(Photo: The Nation)
The Nation| 17 September 2018
Chinese investors shift agriculture practices in North
By JINTANA PANYAARVUDH
TWO YEARS ago, Prasat Prueangwichahorn, a Thai driver in a Chinese banana plantation in Laos, saw a business opportunity when Laos ordered a ban on new banana plantations out of concerns for the environment and workers.
He brought some seedlings of Chinese Cavendish bananas, or kluay hom kheaw, to his hometown in Phayao’s Chun district and found that they flourished. So, he leased a 200-rai (32-hectare) plot from villagers and started his own plantation, called “Huay Kieng”.
“I was lucky to have worked in a ‘safe’ agricultural zone in Laos, and learned many things, especially how to grow fruit without using dangerous chemicals,” he explained.
Over the past two years, Chinese investors appear to have invaded provinces in the North, such as Chiang Rai and Phayao, to grow Cavendish bananas after the practice was banned in Laos.
Locals and NGOs, however, have voiced concerns about Chinese-run plantations using pesticides excessively and giving rise to conflicts over water.
Cavendish bananas are widely consumed in China because it is said to be good for health. And thanks to the seven years he spent in Laos, Prasat built connections with Chinese businessmen and now exports the fruit to China, Vietnam and the Middle East.
He sends off some five containers, or a total of 100 tonnes, every eight months to the three countries. His income before expenses per container is about Bt1 million.
Prasat said this business would do even better if Chinese investors could take over large tracts of land and allow plantations to be controlled by Thais.
“But it’s hard to do that in the North, because the land is divided into small plots for villagers,” he explained, adding that sometimes it is difficult to meet all the orders. This why, he said, he decided to go into contract farming, following Chinese investors’ practices with hilltribes such as Hmong, Man and Yao living on the border with Laos.
Prasat sells banana saplings to his luk rai, or contract farmers, and teaches them how to get a good harvest of top quality fruit. He also finds them foreign buyers.
“I don’t take any commission or profit, but if both sides are generous they give me something,” he said, though he does sometimes struggle when contract farmers fail to pay him for the saplings.
Though Prasat appears to be setting a good example by not using too many chemicals in his plantation, the Chinese-run farms are still posing big concerns in terms of environment, labour and farmers.
Contract farming for Cavendish bananas began in the North of Thailand two years ago, according to an ongoing study titled “Shifting Agricultural Plantation, Chinese Influence, and its Impacts on the Agriculture Security of Northern Thailand”.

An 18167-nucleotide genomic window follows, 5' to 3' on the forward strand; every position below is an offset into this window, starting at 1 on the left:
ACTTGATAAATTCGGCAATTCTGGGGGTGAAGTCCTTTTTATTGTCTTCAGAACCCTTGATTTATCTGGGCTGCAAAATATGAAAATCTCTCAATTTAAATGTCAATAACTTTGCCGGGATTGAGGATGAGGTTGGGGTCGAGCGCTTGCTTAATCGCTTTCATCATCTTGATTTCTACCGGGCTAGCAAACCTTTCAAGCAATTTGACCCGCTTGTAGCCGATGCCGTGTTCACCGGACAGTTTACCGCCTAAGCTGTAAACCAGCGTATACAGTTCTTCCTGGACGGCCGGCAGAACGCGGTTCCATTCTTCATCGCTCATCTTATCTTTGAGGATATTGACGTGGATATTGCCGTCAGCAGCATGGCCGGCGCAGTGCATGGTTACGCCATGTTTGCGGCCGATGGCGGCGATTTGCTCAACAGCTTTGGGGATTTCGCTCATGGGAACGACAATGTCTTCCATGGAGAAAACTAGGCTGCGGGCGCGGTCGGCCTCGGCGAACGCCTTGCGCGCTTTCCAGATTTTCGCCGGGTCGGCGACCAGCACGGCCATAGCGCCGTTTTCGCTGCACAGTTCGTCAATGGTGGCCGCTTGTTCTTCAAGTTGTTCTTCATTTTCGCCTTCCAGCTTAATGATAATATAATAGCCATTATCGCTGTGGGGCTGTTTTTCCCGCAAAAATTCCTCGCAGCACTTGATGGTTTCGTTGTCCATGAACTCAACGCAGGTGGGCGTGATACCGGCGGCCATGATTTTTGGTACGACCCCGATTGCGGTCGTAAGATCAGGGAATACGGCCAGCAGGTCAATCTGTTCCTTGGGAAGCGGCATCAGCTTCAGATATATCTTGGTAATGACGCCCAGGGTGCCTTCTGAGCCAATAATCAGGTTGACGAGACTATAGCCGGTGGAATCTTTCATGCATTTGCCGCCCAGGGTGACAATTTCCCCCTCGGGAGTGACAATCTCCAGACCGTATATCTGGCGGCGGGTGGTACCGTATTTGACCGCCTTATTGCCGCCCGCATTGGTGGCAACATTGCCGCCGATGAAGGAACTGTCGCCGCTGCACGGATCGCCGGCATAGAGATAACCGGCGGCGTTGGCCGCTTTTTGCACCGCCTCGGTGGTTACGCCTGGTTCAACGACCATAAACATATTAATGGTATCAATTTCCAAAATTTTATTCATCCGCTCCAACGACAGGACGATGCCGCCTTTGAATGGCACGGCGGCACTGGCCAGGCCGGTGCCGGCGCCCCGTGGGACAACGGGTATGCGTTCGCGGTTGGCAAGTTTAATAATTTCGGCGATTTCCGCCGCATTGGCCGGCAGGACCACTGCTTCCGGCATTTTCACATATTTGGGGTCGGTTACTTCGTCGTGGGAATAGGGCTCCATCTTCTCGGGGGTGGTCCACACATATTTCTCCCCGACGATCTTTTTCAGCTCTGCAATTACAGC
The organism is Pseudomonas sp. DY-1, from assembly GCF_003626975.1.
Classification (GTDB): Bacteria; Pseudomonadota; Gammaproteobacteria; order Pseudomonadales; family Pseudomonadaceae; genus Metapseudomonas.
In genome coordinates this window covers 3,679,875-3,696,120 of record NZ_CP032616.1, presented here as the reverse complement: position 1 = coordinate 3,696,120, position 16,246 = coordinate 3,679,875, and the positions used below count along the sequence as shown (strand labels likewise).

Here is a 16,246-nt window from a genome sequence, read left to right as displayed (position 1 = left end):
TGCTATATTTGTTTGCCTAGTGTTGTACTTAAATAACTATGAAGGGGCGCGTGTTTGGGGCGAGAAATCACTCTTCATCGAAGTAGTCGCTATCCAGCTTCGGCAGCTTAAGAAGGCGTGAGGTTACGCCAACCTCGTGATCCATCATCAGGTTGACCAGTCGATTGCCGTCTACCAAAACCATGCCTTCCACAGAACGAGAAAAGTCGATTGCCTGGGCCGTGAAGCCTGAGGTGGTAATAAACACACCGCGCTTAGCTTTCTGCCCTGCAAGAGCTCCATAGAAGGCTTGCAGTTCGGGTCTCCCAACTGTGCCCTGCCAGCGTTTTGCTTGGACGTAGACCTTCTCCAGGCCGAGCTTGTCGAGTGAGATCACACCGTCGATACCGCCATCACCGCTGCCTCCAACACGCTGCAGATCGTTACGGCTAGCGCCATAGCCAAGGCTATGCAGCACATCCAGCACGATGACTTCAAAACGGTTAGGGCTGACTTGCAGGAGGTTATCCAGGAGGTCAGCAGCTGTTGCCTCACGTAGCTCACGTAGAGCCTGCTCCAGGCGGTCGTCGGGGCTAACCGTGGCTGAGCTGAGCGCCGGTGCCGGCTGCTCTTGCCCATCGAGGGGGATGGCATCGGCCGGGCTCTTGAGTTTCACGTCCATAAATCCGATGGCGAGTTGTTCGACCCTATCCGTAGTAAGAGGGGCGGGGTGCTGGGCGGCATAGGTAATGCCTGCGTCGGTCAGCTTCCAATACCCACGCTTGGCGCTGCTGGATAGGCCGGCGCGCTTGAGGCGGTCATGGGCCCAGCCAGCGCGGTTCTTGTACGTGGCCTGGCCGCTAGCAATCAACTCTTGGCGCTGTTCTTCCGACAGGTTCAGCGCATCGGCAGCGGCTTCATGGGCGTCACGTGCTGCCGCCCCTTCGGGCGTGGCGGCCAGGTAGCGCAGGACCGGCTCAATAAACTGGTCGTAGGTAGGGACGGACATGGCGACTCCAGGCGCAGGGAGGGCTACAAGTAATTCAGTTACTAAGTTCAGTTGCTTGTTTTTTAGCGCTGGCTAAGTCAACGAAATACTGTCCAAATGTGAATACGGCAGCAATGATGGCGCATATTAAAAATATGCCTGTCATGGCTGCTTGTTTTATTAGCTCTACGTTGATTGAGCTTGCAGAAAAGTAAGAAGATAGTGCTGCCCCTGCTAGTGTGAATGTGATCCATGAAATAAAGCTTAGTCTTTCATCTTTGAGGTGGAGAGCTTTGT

Due to the Chinese-driven boom and expansion of the export market, fruit growers in the North had to adjust to contract farming, Chiang Mai University Sociology and Anthropology lecturer Panitda Saiyarod, who is leading the study, said.
Under this system, small-scale Thai firms act like investors and sell banana seedlings to contract farmers, and provide them with advice and farming techniques until the fruit can be harvested.
However, since China has strict quality controls in terms of size and weight, inexperienced Thai growers face the risk of their crop being rejected, the researcher said. Supported by the Thailand Research Fund, the study also found that Chinese investors preferred to own and operate huge banana plantations.
“Chinese investors invest in large plantations in other countries, because there they can have full control on the management and ensure highest production,” Panitda said.
This pattern of investment was found in Chiang Rai, where a 2,700-rai banana plantation has been leased by Phaya Mengrai Agriculture Limited Partnership. The firm is owned by Chinese-Thai investors, with the lion’s share of the firm held by locals, as Thai law does not allow foreigners to majority own or lease land for commercial agricultural purposes.
Another interesting finding is the higher incentive offered to workers. Chinese-owned plantations pay as much as Bt300 a day to labourers, but a major share of the work is taken over by migrant workers, affecting the bargaining power of local labourers.
Panitda raised concerns about workers’ rights being abused and the lack of proper healthcare benefits. She also pointed out that measures to protect the environment were still weak. Hence, she said, the authorities should screen all foreign investors and strictly enforce public land laws to ensure resources are fairly shared between big business owners and communities.
Her study also learned that Thai agricultural goods exporters relied heavily on China, and that the mainland is one of the biggest buyers of bananas from Thailand. Though statistics show a continuous increase in exports from 2014 to 2017, the value of banana exports last year alone rose to 48.82 per cent to around Bt350 million. These figures were released by the Information and Communication Technology Centre of the Office of the Permanent Secretary Ministry of Commerce as well as the Customs Department.
“But with volatile cultivation prices, farmers are earning less and their debts could rise. This will certainly affect their lives in the future,” she concluded.